How safe is our water?
Eagle Ford Shale in South Texas
May 6, 2011
While Gonzales County bustles with an oil and gas economic impact that is obvious to many, the Eagle Ford Shale has proven to be a jewel for South Texas.
Companies expand, businesses thrive – it’s all a part of this new oil boom that has taken South Texas by storm. But while we bask in the riches of this newfound gold, miles below us lies a question to our purest and precious resource – water.
Energy companies have taken to the common practice of hydraulic fracturing or “fracking” to extract shale gas. This practice has been around for more than 60 years but with the advancement of technology and horizontal drilling, it makes the procedure much more effective.
Shale rock formations have become an important source of natural gas in the United States. It is predicted by the year 2035, 60% of the production of natural gas will come from the U.S.
A horizontal well is comprised of both vertical and horizontal legs. The depth of the well varies with the location and properties of the gas-containing formations. In some cases, the well can extend more than a mile below the ground surface and the “toe” of the horizontal leg can extend almost two miles from the vertical leg.
In an effort to prevent contamination of surrounding subsurface formations, casings and cement are installed in the legs drilled. After the well is constructed, the targeted formation is hydraulically fractured to stimulate natural gas production.
To start the “fracking” process, large volumes of water are transported to the site. The water is mixed with chemicals and a propping agent. The resulting hydraulic fluid is pumped down the well under high pressures, causing the targeted formation to form fractures.
Within these fractures, natural gas is allowed to travel through and up the well for containment after the fluid is returned to the surface. The water returned to the surface is known as “flowback” or waste water and stored in tanks or pits before being transported for treatment, disposal, land application and/or discharge.
According to the Environmental Protection Agency field study program, much of the information regarding the identity and concentration of chemicals used in hydraulic fracturing fluids is considered by the industry to be “proprietary and, therefore, confidential”. This makes identifying the toxicity and human health effects associated with these chemicals difficult.
Large hydraulic fracturing operations require extensive quantities of supplies, equipment, water, and vehicles, which could create risks of accidental releases, such as spills or leaks. Surface spills or releases can occur as a result of tank ruptures, equipment or surface impoundment failures, overfills, vandalism, accidents, ground fires, or improper operations. Released fluids might flow into a nearby surface water body or infiltrate into the soil and near-surface ground water, potentially reaching drinking water aquifers.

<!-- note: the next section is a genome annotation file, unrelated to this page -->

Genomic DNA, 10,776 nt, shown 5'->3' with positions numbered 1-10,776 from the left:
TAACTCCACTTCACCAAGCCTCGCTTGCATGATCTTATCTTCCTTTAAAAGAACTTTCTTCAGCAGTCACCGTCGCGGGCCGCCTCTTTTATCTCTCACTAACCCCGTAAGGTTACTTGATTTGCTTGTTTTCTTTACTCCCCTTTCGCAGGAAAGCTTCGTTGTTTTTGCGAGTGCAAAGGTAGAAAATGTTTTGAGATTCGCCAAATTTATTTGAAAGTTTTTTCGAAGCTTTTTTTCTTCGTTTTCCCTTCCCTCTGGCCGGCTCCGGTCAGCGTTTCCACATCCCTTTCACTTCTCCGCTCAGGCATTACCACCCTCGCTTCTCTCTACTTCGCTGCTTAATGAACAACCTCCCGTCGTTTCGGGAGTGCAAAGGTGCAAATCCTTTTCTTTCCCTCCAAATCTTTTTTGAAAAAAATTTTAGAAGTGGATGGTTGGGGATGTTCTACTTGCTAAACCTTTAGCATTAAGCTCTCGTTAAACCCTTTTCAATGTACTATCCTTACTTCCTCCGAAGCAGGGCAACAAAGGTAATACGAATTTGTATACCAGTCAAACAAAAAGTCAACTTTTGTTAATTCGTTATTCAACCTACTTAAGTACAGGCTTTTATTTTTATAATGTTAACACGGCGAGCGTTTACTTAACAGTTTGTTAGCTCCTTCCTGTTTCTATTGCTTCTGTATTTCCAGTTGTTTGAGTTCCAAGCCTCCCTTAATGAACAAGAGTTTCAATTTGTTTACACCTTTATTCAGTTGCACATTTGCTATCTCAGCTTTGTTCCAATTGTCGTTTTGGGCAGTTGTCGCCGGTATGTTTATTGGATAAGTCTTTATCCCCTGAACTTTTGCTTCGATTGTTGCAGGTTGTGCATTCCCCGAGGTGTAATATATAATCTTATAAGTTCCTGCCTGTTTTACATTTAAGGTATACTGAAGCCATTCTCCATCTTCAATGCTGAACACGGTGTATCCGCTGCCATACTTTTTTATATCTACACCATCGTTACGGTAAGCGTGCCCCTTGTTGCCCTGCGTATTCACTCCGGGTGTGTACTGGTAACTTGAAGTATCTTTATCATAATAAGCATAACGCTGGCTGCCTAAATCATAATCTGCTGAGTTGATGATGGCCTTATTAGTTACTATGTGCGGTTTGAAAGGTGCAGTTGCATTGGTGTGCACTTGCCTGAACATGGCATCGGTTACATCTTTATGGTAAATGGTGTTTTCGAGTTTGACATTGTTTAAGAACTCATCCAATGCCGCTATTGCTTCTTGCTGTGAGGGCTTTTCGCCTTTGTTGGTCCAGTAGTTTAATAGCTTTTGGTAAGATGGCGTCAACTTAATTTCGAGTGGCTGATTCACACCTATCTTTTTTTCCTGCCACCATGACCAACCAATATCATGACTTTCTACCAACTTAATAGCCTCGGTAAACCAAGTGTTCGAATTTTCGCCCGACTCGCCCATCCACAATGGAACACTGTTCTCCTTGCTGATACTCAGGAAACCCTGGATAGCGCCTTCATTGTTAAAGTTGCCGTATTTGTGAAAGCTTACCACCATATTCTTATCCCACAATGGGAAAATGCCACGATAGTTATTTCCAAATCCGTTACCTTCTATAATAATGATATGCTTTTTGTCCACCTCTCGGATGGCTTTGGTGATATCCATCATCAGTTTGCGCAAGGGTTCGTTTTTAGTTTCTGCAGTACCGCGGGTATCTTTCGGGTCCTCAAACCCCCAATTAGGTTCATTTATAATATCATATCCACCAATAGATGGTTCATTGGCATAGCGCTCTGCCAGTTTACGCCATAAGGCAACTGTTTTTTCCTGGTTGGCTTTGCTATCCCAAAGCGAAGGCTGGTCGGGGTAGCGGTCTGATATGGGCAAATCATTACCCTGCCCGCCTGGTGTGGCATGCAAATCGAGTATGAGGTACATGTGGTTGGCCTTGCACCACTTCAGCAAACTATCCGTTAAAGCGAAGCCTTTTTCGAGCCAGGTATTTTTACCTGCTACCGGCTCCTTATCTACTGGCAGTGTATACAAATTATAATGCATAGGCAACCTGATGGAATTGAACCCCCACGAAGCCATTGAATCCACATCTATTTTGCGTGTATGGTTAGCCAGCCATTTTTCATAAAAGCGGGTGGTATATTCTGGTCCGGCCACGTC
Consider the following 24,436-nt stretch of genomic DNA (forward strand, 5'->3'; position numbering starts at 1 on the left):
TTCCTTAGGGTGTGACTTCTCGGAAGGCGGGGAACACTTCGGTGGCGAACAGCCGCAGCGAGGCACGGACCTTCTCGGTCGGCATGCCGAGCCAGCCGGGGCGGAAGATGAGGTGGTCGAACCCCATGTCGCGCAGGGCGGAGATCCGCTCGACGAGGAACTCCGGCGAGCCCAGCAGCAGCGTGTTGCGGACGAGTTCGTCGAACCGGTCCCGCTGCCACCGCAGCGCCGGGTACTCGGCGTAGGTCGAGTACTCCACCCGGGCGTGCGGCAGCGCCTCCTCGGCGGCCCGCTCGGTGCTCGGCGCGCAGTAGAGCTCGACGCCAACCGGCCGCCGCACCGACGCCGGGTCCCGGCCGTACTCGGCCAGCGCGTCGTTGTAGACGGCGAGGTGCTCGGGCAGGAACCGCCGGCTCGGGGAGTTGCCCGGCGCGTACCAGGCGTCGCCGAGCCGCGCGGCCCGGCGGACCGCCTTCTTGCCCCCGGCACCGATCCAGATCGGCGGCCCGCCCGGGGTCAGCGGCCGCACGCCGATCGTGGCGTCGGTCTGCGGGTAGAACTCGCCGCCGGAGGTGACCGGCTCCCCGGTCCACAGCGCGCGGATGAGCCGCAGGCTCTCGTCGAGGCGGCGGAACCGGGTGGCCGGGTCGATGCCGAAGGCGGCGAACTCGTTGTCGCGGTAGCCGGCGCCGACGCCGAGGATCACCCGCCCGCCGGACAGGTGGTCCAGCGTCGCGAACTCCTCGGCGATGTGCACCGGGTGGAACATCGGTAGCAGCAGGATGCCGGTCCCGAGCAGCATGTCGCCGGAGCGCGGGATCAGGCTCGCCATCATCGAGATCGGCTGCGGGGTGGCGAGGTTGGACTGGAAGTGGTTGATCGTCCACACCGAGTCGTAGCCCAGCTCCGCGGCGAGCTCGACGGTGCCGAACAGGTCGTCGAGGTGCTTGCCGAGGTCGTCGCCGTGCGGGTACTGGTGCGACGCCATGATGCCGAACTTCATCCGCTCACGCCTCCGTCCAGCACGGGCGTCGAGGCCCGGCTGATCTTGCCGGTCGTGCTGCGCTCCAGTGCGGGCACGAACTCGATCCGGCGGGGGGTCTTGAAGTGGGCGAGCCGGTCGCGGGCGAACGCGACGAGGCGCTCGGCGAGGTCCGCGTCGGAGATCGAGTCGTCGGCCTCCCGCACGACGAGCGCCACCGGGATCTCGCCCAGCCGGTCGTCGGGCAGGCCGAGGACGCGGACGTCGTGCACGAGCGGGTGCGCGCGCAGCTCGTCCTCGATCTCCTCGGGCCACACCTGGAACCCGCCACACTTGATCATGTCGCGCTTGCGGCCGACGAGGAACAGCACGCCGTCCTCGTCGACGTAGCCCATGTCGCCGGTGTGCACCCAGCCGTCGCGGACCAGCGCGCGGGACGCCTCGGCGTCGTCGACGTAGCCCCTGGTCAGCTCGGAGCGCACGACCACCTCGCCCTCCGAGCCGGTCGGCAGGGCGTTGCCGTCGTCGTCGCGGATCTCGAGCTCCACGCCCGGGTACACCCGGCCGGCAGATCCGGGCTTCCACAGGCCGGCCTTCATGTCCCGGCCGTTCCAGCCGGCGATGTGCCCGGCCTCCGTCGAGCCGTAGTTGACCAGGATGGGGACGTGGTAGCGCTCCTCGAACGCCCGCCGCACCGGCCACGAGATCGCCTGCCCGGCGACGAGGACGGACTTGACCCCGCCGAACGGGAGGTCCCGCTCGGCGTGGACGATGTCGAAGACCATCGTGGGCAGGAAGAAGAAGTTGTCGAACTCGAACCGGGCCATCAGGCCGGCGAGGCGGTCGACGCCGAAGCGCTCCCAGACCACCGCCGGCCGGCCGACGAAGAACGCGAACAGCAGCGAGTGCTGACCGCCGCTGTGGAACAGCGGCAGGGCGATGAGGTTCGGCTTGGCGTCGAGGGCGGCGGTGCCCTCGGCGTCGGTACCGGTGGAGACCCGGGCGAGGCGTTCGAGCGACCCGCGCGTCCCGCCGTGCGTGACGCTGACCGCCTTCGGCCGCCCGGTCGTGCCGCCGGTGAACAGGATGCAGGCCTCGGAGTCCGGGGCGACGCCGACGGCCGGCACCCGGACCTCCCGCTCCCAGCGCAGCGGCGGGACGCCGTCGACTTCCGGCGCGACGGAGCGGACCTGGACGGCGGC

Studies by Earthworks Texas Oil and Gas Accountability Project (OGAP) have shown that health problems have become central issues with many people complaining of odors, dizziness, nosebleeds, headaches and agitation.
According to OGAP, the Barnett Shale region in North Texas was the first shale area in the state to experience large-scale health issues that may have been directly related to gas drilling.
Though some studies have shown natural gases and methane gases escape in the fracturing process, which could further contaminate water sources. Energy companies take precautions abiding by EPA standards by reinforcing wells. Most cases, wells will be sealed with two casings and as much as two layers of cement to ensure safety.
But still the risk of hydraulic fractures combining with natural fractures that reach aquifers could lead to injections contaminating drinking water.
As much as five million gallons of water could be used per well in the fracturing process and some wells may be refracked several times over the life of each well.
EPA makes a practice of checking for well integrity on wells ensuring that our resource is safe. In cases of suspected drinking water contamination, EPA will investigate the role of natural and/or artificial pathways in leading to possible contamination through testing, field sample analysis and modeling.
Standard management practices recommend industries to clean up spills to be disposed or reused to protect human health and the environment.
While many factors could result in the practice of hydraulic fracturing, EPA monitors through tedious samples and investigations on wells across the U.S.
Industries ensure safety through EPA standards and the Texas Railroad Commission.